Chinese Grammar Index

Chinese grammar index,Chinese Structure

The grammar of mandarin Chinese shares many features with other varieties of Chinese. The language almost entirely lacks inflection, so that words typically have only one grammatical form. Functions ...

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Chinese Grammar | Jun 15, 2011 AM | Related:Chinese grammar index

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Chapter 17: The Chinese passive

The structure of the Chinese passive: Mandarin Chinese has three passive marking prepositions (passive markers): 被bèi, 叫 jiào, and 让 ràng, all of which may be translated with the English ‘by.’ Read More

Chinese Grammar | Jun 14, 2011 AM | Related:Chinese passive

Chapter 16: Chinese conjunctions

Mandarin Chinese conjunctions include the following: 1, Conjunctions that indicate an ‘additive’ or ‘and’ relationship including 和, 跟, 同, 与; 2, Conjunctions that indicate a disjunctive or ‘or’ relationship including 还是, 或者. Read More

Chinese Grammar | Jun 13, 2011 AM | Related:Chinese Conjunctions

Chapter 15: Chinese Adverbs

Adverbs are words that modify the verb or verb phrase. Chinese adverbs occur at the beginning of the verb phrase, before the verb and any prepositional phrase. This chapter presents adverbs that have logical functions. Read More

Chinese Grammar | Jun 13, 2011 AM | Related:Chinese Adverbs

Chapter 14: Chinese prepositions and prepositional phrases

Here are the two rules to follow when using prepositions or prepositional phrases in Chinese. 1, the Chinese prepositional phrase occurs immediately before the verb phrase. 2, Nothing occurs between the preposition and its noun phrase object. Read More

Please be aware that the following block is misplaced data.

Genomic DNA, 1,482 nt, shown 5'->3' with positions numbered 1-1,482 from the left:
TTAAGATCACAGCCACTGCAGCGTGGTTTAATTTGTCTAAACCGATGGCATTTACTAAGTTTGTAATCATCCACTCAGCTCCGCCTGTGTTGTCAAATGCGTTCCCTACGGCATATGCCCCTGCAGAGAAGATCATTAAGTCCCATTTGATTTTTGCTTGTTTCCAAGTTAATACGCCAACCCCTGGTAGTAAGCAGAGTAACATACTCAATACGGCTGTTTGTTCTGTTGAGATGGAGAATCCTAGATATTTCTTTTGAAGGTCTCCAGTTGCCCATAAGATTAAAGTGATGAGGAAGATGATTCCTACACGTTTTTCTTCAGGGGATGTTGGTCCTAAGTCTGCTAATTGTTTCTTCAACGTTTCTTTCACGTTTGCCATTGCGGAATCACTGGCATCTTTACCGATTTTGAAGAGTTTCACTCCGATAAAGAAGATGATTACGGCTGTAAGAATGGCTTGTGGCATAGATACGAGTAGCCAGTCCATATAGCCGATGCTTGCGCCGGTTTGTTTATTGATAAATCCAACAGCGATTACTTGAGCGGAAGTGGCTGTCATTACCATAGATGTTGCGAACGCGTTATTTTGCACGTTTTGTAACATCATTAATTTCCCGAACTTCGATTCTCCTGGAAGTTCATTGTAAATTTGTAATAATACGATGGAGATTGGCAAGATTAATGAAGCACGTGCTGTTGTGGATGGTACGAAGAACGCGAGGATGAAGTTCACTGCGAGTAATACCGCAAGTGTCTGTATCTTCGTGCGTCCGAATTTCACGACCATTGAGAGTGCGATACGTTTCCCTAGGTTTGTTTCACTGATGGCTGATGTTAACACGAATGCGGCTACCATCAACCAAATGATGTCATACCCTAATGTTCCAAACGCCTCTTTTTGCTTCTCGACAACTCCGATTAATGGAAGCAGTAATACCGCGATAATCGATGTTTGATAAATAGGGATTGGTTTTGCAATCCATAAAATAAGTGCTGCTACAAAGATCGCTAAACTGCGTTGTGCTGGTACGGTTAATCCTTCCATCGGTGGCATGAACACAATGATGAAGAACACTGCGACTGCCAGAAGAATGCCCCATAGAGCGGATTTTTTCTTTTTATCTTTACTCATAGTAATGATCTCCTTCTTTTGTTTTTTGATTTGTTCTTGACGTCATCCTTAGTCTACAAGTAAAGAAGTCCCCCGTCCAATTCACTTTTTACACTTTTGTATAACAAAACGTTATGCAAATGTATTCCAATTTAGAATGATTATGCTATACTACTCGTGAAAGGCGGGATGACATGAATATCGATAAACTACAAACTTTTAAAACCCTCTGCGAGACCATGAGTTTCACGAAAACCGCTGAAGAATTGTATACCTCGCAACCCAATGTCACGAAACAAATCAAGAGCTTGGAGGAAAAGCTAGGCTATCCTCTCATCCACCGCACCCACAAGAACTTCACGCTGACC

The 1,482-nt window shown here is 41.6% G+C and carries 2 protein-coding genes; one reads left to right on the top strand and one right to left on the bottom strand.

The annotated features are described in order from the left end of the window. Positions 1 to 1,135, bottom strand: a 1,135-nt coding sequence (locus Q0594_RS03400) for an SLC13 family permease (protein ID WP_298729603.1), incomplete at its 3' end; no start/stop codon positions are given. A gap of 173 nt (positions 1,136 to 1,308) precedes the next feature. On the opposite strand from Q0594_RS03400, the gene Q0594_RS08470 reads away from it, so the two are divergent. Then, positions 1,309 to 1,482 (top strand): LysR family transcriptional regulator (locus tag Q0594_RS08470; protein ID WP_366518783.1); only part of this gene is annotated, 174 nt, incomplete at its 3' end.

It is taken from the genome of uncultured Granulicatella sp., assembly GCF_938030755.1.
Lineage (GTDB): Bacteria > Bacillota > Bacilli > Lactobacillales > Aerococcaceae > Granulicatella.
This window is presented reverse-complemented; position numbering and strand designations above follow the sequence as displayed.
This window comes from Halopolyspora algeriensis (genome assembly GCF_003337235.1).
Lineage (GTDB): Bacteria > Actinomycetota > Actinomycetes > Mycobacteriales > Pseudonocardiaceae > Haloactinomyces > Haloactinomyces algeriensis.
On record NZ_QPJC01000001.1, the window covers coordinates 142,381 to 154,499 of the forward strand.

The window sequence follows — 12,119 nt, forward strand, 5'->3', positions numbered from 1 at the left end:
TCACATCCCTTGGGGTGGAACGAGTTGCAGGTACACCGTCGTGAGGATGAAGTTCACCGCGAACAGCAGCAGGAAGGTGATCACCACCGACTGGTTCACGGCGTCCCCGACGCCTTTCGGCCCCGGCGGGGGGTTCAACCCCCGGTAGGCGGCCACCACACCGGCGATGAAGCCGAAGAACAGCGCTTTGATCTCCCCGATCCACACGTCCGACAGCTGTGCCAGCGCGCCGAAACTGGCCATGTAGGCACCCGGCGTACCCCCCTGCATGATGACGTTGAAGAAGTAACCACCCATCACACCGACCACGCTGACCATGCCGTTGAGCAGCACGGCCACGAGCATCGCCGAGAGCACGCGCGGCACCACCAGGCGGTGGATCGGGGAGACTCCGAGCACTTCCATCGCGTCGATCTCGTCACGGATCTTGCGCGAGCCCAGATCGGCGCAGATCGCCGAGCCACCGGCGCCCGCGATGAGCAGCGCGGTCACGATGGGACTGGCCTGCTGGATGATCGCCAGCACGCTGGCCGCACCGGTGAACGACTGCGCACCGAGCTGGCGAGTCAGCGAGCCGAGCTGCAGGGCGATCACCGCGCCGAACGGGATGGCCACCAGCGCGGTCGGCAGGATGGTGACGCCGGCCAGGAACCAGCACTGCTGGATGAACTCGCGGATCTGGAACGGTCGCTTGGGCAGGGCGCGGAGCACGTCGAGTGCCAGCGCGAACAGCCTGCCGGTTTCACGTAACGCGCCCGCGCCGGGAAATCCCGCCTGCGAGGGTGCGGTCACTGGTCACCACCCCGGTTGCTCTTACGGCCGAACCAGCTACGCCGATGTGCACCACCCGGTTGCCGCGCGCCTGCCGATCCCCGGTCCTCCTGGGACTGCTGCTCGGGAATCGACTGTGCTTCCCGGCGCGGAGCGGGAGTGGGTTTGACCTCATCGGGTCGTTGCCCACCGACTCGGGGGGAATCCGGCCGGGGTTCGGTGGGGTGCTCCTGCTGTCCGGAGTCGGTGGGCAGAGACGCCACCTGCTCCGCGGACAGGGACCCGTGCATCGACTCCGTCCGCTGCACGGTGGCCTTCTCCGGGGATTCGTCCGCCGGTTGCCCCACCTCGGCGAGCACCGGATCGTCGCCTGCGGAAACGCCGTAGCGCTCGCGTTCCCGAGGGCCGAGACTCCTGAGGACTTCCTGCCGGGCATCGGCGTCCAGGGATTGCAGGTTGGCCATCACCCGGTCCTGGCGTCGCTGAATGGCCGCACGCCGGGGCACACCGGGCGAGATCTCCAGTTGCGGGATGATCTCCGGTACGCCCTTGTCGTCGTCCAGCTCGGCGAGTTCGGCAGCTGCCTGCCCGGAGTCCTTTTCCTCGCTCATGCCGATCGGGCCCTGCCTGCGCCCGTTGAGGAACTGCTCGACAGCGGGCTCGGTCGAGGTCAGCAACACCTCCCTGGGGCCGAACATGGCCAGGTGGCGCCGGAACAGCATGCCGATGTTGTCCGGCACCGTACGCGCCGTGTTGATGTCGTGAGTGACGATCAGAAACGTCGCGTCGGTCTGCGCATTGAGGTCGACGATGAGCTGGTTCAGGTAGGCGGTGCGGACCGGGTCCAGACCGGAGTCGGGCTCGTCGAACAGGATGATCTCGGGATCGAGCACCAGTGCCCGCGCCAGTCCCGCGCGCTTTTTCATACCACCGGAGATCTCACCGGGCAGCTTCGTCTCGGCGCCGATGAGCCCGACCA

Chinese Grammar | Jun 12, 2011 AM | Related:Chinese Prepositions

Chapter 13: Chinese action verbs

This chapter shows you how to talk about completed, past, and ongoing actions, and introduces the overall properties of action verbs. There are two kinds of action verbs, those that describe open-ended actions, and those that describe actions that cause a change. Read More

Chinese Grammar | Jun 11, 2011 AM | Related:Chinese action verbs

Chapter 12: Chinese modal verbs

Modal verbs occur before a verb and express the meanings of possibility, ability, permission, obligation, and prohibition. Chinese modal verbs include: 会, 能, 可以, 必须, 必得, 应当 Read More

Chinese Grammar | Jun 11, 2011 AM | Related:Modal verb

Chapter 11: Chinese Stative verbs

Stative verbs describe situations that do not involve action. Examples of Chinese stative verbs include 喜欢, 爱, 像, 想, 要, 怕, 尊敬, 感谢, 懂, 信, 想念, etc. Read More

Chinese Grammar | Jun 9, 2011 AM | Related:Chinese stative verbs

Chapter 10: Chinese Adjectival verbs

Adjectival verbs translate into adjectives in English. Mandarin Chinese adjectival verbs, unlike English adjectives, are not preceded by a linking verb such as the verb 是 shì be. Read More

Chinese Grammar | Jun 4, 2011 AM | Related:Chinese adjectival verbs

Chapter 9:Noun phrases in Chinese

In this chapter, we refer to the noun that is being described or modified as the head noun and to the words or phrases that describe or modify the head noun as the modifier. In Chinese, all noun modifiers occur before the head noun. Read More

Chinese Grammar | Jun 3, 2011 AM | Related:Chinese noun phrases